The world of fitness has been dominantly viewed as a man’s world. Often times, I am one of the only girls in the weight-lifting section at the gym. A common stereotype that segregates the gym environment is that women should do cardio to lose weight, and men should lift weights to be muscular, and leaves little room for interchangeability. By empowering women to be strong both physically and emotionally, we are not just upholding ideals of equality, but also planting roots to feelings of confidence and self-respect.
Though I have experienced many victories and accomplishments throughout my fitness journey, sometimes the only thing that gets me through a work out is knowing that when I’m done I can stop and the pain will be over. There is physical strain and mental frustration that comes with training your body to be stronger, but what makes this pain so endurable is that it’s temporary. I have learned to love this temporary pain because it has taken the place of the lingering emotional pain I felt that was created by my poor self-image. (“Royalty Free Stock Photo: Kettlebell Workout”)
Body shaming is a concept that all women face regardless of their body shape or size. If you are overweight you’re looked down upon, if you’re too skinny people wonder if there is something wrong, if you’re muscular you’re seen as masculine, and the list could go on and on. Body shaming can come from not only peers or strangers, but also from the negative thoughts and feelings implemented by your own conscious. True beauty comes from not feeling ashamed of your body and embracing it just how it is regardless of what the world says. Despite discouragement of becoming “too masculine” by my family and peers, I have never felt more beautiful than I do with a flexed arm.
This photo presents the verse from the Bible Nehemiah 8:10 which says, “For the joy of the Lord is your strength”. For me, and many others, the struggle of loving yourself is a war that could never be won without the hope of a love much greater than any this world could provide. My faith and health journey have been very closely connected; when I was at my lowest the only thing that kept me from giving up was that I knew I had strength if I kept faith.
We can better understand how to love others when we learn how to love ourselves. We all come in different shapes, sizes, colors, and backgrounds but are all facing the same struggles together. Any girl will understand the pressures and anxieties of how they look, and we must stand together and lift each other up in order to break the chains of unrealistic and demeaning expectations. The girls in this picture are holding hands, showing love for each other, and standing united in their struggles.

These pictures portray the story of many; fitness may not be a factor for each of them, but the concept of brokenness evolving into a proclamation of strength is relatable experience for many girls. For the majority of my life I felt ashamed and alone in my insecurities, but today stand knowing that I am not. I do still struggle with maintaining this mentality, but I am now able to revert my thoughts back to my successes and progression, and feel confident and proud. The views of our body is a war that we will have to fight within ourselves for the rest of our lives, and watch play out in the lives of our dear friends, family members, and daughters. There will always be someone who is skinnier, prettier, more successful, or more loved than you may think you are, but the difference is made when you can look at her and still love yourself. We each have unique characteristics and gifts that make us incomparable to anyone else, and we must learn to embrace and be proud of those qualities. Through this essay, I hope you have learned that you can create your own definition of beauty and that only you have the power to live it out. I hope light was shed on my lifestyle choices and that it may be apparent that my health and fitness is not just skin deep, but is a reflection of how far I have come from a life of being lost. l hope most of all that you know how much stronger women are together, and that we must encourage and uplift one another. You have the power to change the social acceptance of false expectations and shaming, and it can start with loving yourself just the way you are.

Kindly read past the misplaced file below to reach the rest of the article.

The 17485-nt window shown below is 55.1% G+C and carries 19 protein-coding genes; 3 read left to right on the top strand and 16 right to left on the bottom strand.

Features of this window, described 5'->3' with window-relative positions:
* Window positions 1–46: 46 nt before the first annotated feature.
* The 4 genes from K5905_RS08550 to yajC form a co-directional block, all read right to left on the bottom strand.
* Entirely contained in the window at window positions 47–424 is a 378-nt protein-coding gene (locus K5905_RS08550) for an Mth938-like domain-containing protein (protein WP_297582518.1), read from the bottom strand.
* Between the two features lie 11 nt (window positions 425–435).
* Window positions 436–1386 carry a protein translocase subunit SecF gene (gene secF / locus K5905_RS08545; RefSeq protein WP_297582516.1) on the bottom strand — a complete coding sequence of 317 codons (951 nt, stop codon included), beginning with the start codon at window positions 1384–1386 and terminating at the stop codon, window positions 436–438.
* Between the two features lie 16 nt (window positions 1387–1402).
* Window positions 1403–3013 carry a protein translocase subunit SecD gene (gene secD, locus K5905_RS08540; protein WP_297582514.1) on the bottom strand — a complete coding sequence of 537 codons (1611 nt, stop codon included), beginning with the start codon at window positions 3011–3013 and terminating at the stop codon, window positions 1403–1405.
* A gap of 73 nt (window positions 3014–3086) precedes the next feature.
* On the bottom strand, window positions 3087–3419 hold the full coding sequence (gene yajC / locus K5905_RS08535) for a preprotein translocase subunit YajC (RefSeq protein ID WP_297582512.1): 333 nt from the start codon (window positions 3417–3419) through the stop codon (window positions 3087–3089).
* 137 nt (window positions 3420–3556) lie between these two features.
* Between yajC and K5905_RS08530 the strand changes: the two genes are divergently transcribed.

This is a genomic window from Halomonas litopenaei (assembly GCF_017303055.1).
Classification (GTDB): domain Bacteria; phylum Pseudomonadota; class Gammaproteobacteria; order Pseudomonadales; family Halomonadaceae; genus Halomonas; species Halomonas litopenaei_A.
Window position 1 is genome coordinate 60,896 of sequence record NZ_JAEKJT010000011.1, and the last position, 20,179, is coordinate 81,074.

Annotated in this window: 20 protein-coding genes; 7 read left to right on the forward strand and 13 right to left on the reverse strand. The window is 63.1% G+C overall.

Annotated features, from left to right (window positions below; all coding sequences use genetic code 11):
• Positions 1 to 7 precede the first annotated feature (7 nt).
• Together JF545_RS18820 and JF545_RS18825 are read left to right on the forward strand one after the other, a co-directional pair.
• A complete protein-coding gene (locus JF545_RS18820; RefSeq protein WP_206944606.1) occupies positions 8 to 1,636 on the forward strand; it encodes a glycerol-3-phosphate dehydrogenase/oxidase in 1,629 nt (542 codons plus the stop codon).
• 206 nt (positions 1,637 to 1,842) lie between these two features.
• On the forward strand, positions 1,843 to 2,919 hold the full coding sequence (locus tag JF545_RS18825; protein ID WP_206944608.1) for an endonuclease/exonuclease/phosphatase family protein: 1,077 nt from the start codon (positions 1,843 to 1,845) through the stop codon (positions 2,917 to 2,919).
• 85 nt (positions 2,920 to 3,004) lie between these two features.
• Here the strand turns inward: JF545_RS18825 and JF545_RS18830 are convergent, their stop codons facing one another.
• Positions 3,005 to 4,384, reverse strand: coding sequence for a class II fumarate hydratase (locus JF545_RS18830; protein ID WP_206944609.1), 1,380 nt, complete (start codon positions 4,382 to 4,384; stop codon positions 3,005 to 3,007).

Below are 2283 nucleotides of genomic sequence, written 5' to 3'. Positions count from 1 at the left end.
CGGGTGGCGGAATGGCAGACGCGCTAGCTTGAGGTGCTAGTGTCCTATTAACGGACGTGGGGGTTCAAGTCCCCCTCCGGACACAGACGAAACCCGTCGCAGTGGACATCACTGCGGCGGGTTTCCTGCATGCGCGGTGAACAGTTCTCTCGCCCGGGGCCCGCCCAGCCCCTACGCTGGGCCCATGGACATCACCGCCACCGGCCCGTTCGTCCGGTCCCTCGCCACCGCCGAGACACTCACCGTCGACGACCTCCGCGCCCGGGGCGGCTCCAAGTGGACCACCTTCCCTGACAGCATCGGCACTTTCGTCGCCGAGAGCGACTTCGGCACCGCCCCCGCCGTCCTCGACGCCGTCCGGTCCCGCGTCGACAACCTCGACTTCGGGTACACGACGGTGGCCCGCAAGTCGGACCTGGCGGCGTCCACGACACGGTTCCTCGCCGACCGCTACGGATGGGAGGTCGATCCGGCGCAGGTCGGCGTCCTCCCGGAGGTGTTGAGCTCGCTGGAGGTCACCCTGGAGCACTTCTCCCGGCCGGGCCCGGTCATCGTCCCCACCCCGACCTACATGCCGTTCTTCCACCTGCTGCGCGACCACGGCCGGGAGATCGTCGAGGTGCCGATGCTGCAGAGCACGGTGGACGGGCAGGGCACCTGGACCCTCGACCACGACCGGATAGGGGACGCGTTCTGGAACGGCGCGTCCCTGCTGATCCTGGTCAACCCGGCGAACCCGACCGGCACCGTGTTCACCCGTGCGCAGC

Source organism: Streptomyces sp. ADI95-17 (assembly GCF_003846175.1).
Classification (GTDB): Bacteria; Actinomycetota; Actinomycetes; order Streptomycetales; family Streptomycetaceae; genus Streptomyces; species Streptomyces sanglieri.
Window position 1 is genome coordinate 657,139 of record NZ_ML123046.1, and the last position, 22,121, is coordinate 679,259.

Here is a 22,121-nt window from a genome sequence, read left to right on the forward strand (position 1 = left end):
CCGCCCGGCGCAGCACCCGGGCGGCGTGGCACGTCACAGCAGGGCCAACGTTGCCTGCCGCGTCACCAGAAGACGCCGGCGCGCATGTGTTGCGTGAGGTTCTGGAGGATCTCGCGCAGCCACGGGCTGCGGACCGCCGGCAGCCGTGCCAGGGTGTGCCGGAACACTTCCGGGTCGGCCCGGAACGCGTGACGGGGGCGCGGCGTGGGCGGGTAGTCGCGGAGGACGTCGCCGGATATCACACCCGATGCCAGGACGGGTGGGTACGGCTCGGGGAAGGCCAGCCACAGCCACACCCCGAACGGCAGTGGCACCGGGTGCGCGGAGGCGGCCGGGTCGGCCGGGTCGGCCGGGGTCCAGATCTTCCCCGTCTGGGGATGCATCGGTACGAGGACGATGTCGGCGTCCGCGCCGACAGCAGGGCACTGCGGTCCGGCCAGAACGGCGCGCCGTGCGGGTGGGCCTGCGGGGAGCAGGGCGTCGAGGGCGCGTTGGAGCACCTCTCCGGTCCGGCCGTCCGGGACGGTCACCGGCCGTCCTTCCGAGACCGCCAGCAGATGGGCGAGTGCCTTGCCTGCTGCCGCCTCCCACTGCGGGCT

“Media, Body Image, and Eating Disorders.” National Eating Disorders Association. N.p., n.d. Web. 05 Dec. 2016.

“Mirasol Eating Disorder Recovery Centers .” Eating Disorder Information and Statistics. N.p., n.d. Web. 05 Dec. 2016.

“Royalty Free Stock Photo: Kettlebell Workout”,

Ingraham, Christopher. “The Average American Women Now Weights as Much as the Average 1960s Man.” The Washington Post. N.p., 12 June 2015. Web. 5 Dec. 2016.

Troyer, Jen. “15 Reasons to Accept (and Love!) Exactly Who You Are.” Pardon Our Interruption. N.p., 19 Nov. 2012. Web. 05 Dec. 2016.